to be exercised sparingly. The principle of rarest of rare cases
would squarely apply to such cases. Unless the unfairness of
the investigation is such that it pricks the judicial conscience
of the Court, the Court should be reluctant to interfere in
such matters to the extent of quashing an investigation and
directing a ‘fresh investigation’.”
26.Further, in R.S. Sodhi v. State of U.P., where allegations
were made against a police officer, the Court ordered the
investigation to be transferred to CBI with an intent to
maintain credibility of investigation, public confidence and in
the interest of justice. Ordinarily, the courts would not
exercise such jurisdiction but the expression “ordinarily”
means normally and it is used where there can be an
exception. It means in the large majority of cases but not
invariably. “Ordinarily” excludes extraordinary or special
circumstances. In other words, if special circumstances exist,
the court may exercise its jurisdiction to direct “fresh
investigation” and even transfer cases the courts of higher
jurisdiction which may pass such directions.
31.Referring to the provisions of Section 173 of the Code, the
Court observed that the police has the power to conduct
20 further investigation in terms of Section 173(8) of the Code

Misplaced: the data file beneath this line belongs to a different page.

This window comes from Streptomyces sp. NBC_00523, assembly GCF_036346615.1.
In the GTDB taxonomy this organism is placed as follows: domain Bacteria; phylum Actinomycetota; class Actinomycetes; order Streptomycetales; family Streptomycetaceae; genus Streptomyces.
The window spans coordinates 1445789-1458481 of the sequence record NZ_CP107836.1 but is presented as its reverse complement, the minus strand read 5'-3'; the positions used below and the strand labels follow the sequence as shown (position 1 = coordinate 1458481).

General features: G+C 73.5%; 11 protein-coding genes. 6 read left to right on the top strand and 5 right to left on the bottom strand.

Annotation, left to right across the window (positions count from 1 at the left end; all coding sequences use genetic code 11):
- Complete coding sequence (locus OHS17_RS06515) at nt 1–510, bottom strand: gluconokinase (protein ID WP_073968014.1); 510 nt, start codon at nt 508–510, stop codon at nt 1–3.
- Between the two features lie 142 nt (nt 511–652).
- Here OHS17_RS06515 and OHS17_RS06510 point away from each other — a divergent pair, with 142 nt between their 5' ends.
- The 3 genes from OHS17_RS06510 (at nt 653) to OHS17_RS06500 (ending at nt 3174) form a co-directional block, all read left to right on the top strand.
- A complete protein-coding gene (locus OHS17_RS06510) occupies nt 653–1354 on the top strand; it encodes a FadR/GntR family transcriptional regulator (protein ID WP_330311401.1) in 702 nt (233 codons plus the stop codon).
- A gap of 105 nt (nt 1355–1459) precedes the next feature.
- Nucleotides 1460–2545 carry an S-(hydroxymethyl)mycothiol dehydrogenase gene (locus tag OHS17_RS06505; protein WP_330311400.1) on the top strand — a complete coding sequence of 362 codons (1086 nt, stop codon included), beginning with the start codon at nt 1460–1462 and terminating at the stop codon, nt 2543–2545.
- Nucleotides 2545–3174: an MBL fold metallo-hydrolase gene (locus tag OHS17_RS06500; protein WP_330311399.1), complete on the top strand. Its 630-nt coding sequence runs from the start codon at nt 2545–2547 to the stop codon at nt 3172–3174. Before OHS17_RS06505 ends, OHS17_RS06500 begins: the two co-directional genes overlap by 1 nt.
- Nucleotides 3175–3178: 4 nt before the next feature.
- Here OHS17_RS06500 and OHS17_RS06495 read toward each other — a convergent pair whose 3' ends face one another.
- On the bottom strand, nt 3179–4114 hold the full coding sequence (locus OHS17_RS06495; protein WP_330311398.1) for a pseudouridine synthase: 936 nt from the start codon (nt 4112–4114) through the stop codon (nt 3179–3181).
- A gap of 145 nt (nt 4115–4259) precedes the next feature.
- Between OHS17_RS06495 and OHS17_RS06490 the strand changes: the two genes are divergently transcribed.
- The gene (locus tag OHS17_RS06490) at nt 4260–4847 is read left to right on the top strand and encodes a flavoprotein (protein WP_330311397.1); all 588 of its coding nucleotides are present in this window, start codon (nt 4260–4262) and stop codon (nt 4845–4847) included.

but also opined that even the trial court can direct further
investigation in contradistinction to fresh investigation, even
where the report has been filed. It will be useful to refer to the
following paragraphs of the judgment wherein the Court while
referring to Mithbhai Pashabhai Patel v. State of Gujarat held
as under : (CBI case, SCC pp. 191-92, para 23) “23. ……… ’13. It is, however, beyond any cavil that “further
investigation” and “reinvestigation’ stand on different footing.
It may be that in a given situation a superior court in exercise
of its constitutional power, namely, under Articles 226 and 32
of the Constitution of India could direct a “State” to get an
offence investigated and/or further investigated by a different
agency. Direction of a reinvestigation, however, being
forbidden in law, no superior court would ordinarily issue
such a direction. Pasayat, J. in Ramachandran v. R.
Udhyakumar opined as under: (SCC p.415, Para 7) “7. At this juncture it would be necessary to take note of
Section 173 of the Code. From a plain reading of the above
section it is evident that even after completion of investigation
under sub-section (2) of Section 173 of the Code, the police
has right to further investigate under sub-section (8, but not
fresh investigation or reinvestigation.”
A distinction, therefore, exists between a reinvestigation and
15. The investigating agency and/or a court exercise their
jurisdiction conferred on them only in terms of the provisions
of the Code. The courts subordinate to the High court even
do not have any inherent power under Section 482 of the
Code of Criminal Procedure or otherwise. The pre-cognizance
jurisdiction to remand vested in the subordinate courts,
therefore, must be exercised within the four corners of the